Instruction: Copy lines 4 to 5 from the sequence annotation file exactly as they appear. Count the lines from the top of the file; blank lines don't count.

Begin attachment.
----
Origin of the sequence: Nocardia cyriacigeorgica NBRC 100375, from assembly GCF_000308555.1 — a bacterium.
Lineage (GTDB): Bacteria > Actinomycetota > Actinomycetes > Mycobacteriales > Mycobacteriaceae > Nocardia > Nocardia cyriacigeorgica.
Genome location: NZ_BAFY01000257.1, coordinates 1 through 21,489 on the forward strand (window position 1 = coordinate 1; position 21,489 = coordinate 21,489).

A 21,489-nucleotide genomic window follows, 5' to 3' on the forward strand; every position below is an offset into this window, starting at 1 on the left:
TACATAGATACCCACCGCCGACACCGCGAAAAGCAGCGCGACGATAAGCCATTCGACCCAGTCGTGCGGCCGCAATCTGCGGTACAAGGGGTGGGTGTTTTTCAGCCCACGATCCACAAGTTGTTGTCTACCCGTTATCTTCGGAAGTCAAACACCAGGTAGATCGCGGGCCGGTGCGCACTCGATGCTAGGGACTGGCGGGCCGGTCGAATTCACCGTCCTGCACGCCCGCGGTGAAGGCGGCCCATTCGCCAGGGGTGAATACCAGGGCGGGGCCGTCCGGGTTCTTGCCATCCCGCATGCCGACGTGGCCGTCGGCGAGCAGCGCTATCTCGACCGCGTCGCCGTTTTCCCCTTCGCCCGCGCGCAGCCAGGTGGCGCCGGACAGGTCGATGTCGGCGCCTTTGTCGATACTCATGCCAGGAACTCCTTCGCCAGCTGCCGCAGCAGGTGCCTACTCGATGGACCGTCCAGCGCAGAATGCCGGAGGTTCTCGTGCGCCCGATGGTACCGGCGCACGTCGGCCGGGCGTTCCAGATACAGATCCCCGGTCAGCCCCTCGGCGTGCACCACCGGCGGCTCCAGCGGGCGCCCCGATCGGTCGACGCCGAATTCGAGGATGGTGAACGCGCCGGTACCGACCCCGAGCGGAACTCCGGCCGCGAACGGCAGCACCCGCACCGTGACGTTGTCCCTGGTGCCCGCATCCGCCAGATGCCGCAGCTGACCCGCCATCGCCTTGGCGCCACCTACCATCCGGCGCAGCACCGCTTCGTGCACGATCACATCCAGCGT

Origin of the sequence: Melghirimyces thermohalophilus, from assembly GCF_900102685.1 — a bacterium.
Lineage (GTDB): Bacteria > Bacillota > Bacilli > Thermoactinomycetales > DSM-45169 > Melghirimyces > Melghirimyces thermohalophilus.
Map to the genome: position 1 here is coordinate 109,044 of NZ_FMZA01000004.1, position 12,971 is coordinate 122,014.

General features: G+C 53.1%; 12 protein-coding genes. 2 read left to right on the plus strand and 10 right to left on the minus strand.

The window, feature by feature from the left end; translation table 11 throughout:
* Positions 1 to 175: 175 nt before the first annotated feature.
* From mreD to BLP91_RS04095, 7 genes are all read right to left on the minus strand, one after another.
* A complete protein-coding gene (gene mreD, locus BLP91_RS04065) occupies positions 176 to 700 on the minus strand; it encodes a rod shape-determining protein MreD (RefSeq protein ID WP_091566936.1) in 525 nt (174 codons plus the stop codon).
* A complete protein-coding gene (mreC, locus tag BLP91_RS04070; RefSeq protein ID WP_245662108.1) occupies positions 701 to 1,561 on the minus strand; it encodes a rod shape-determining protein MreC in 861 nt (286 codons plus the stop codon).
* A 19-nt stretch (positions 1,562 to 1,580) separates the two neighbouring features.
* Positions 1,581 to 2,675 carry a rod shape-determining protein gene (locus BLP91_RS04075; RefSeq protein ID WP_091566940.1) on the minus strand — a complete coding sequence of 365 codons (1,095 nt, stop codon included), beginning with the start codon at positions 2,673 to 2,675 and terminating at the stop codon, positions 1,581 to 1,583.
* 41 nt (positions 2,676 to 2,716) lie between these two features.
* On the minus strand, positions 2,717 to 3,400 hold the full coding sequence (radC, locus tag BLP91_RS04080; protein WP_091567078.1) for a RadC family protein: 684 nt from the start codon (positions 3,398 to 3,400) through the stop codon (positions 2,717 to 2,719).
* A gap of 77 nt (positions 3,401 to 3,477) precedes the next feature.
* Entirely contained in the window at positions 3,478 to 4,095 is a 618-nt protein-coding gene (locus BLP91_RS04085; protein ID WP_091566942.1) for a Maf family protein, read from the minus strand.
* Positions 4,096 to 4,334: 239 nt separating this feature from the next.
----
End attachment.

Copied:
A 21,489-nucleotide genomic window follows, 5' to 3' on the forward strand; every position below is an offset into this window, starting at 1 on the left:
TACATAGATACCCACCGCCGACACCGCGAAAAGCAGCGCGACGATAAGCCATTCGACCCAGTCGTGCGGCCGCAATCTGCGGTACAAGGGGTGGGTGTTTTTCAGCCCACGATCCACAAGTTGTTGTCTACCCGTTATCTTCGGAAGTCAAACACCAGGTAGATCGCGGGCCGGTGCGCACTCGATGCTAGGGACTGGCGGGCCGGTCGAATTCACCGTCCTGCACGCCCGCGGTGAAGGCGGCCCATTCGCCAGGGGTGAATACCAGGGCGGGGCCGTCCGGGTTCTTGCCATCCCGCATGCCGACGTGGCCGTCGGCGAGCAGCGCTATCTCGACCGCGTCGCCGTTTTCCCCTTCGCCCGCGCGCAGCCAGGTGGCGCCGGACAGGTCGATGTCGGCGCCTTTGTCGATACTCATGCCAGGAACTCCTTCGCCAGCTGCCGCAGCAGGTGCCTACTCGATGGACCGTCCAGCGCAGAATGCCGGAGGTTCTCGTGCGCCCGATGGTACCGGCGCACGTCGGCCGGGCGTTCCAGATACAGATCCCCGGTCAGCCCCTCGGCGTGCACCACCGGCGGCTCCAGCGGGCGCCCCGATCGGTCGACGCCGAATTCGAGGATGGTGAACGCGCCGGTACCGACCCCGAGCGGAACTCCGGCCGCGAACGGCAGCACCCGCACCGTGACGTTGTCCCTGGTGCCCGCATCCGCCAGATGCCGCAGCTGACCCGCCATCGCCTTGGCGCCACCTACCATCCGGCGCAGCACCGCTTCGTGCACGATCACATCCAGCGT